“We three kings of Orient are” ...

“Away in a manger, No crib for a bed,
The little Lord Jesus lay down His sweet head.”

And other verses even told about animals who were there on what must have been a very special night long, long ago. Everyone was joining in the singing. They sang,

“Silent night, holy night”...

"Hark the Herald angels sing,
glory to the newborn King”...

"Angels We Have Heard on High"

“Joy to the World”...

And when they sang, “Oh, Holy Night, the stars are brightly shining,” Merry wanted, oh, so badly to take part, but how could she, just a little mouse, help?

Then they sang, “Oh, night divine,” and one lady had trouble reaching the high note. Merry Mouse was so excited! She ran across the lady’s toes, and “Glory to God in the highest,” she reached the high note: “Oh, night DiviNNNNNNNEEEEEEE.”

Other people reached high notes, too, but it was just as Merry’s daddy and mother had told her — the people were not happy that she had come to church. Merry Mouse ran toward the doors, her little feet slipping and sliding on the pretty boards, and she literally did somersaults before she reached the opening and darted out into the night.

“They don’t want a church mouse,” she sniffled as she braced herself to face the cold darkness. And then she saw something that made her heart stand still — there, on the steps, were Tom and Alice, the church cats! Some said cats and people worked together against mice.

“Don’t be afraid, Merry Mouse,” Tom said. “But you are cats,” Merry cried. “We won’t hurt you,” Alice told her. “It’s Christmas. We’ll keep you warm.”

It took a bit of persuasion to convince Merry, but the night was so cold, and eventually she snuggled against the fur of her new friends as the angels sang ...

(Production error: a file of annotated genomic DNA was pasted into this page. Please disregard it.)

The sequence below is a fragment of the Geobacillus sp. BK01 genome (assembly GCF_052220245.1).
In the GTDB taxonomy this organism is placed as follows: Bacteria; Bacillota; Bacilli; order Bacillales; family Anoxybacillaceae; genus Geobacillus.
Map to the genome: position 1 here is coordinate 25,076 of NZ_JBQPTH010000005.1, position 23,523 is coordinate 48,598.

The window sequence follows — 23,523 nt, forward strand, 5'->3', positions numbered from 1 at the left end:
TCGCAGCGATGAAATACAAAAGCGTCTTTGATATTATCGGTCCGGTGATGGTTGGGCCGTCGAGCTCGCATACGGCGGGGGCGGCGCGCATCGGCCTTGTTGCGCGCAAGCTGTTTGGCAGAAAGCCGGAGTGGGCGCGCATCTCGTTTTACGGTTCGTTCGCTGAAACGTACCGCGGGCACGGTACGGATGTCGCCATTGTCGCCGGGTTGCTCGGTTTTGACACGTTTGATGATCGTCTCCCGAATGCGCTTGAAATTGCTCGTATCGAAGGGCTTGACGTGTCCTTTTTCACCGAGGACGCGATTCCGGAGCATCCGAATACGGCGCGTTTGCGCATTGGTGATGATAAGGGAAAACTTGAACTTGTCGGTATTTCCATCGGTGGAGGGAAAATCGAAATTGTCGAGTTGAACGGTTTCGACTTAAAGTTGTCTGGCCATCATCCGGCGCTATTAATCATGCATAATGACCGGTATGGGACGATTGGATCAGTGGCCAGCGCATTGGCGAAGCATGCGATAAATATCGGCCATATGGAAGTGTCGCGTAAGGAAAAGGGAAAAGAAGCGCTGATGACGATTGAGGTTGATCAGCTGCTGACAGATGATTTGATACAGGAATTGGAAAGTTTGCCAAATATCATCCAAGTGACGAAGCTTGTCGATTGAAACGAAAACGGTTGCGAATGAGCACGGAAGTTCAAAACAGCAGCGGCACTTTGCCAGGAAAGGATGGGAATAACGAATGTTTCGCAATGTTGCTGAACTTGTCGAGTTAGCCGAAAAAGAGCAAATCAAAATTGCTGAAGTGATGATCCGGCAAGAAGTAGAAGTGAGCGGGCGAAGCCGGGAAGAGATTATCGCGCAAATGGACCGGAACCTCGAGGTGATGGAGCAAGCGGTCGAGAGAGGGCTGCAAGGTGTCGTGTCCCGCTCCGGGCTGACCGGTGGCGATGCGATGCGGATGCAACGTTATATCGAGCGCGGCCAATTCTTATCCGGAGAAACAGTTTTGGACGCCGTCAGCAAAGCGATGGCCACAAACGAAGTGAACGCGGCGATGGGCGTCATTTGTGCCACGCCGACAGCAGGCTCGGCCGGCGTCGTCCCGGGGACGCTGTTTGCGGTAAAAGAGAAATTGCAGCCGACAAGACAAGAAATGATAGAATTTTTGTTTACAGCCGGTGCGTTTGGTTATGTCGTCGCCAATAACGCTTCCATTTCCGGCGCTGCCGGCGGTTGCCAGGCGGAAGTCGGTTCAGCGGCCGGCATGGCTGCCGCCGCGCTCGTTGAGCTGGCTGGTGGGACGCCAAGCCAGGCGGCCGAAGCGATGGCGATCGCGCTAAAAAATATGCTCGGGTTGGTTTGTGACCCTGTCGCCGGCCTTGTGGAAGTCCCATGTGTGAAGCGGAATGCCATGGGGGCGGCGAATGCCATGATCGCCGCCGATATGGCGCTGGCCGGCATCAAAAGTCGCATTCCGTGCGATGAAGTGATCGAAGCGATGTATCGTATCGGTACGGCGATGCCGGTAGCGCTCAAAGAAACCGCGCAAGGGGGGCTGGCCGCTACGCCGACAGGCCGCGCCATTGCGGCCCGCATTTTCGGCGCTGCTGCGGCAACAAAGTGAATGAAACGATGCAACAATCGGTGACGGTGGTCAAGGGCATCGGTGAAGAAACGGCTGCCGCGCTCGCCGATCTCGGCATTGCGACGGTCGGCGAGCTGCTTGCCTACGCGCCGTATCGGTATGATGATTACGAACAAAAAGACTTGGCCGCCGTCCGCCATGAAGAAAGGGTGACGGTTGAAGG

“Peace on earth to men of good will” ...
and also to mice and cats.

Gordon Cotton is an author and historian who lives in Vicksburg, Mississippi

Friday, December 12, 2008

Reflections of an Early Morning Riser and Piddler ...

{Picture borrowed from the internet}

I've always been an early riser, but as I get older it seems that I don't need as much sleep. Most mornings I awaken between 4:00 and 5:00 a.m., and I love the peace and quiet and knowing that I have an hour or two just to myself.

This picture of the sunrise is one I took on just such a morning ...

These days, my pre-dawn mornings are usually spent working on my blog or visiting my favorite bloggers. I love sitting at my computer and listening to the birds wake up and the soft tinkling of wind chimes outside my window when there's a breeze blowing.

Sometimes I'll tackle a chore I've been procrastinating on doing, like laundry, "swiffering," making out a grocery list, watering plants, or balancing my checkbook. I also plan my day and make lists of errands to run or phone calls to make. I can accomplish more in that hour or two before my husband wakes up than I can the rest of the day.

Other mornings, I just "piddle," which is what we call "dawdling" here in the South. I can't count the times my mama has called and asked what I'm doing, and I've said, "Oh, just piddling," ... and she knows exactly what I mean.

To "piddle," according to the dictionary, means "to spend time idly," and I have it down to an art. I don't think of it as spending my time idly, though. Sometimes I may work on a decorating project ... or create one. Or organize a kitchen "junk drawer," or clean out the refrigerator. And some mornings I just walk around my house admiring some of the things I've collected over the years, recalling how and where I acquired them. I may arrange or rearrange a vignette on a sideboard or chest, or put an arrangement of flowers in a different vase to give it a totally new look. Of course, I'm usually the only one who notices the new look, but that's okay.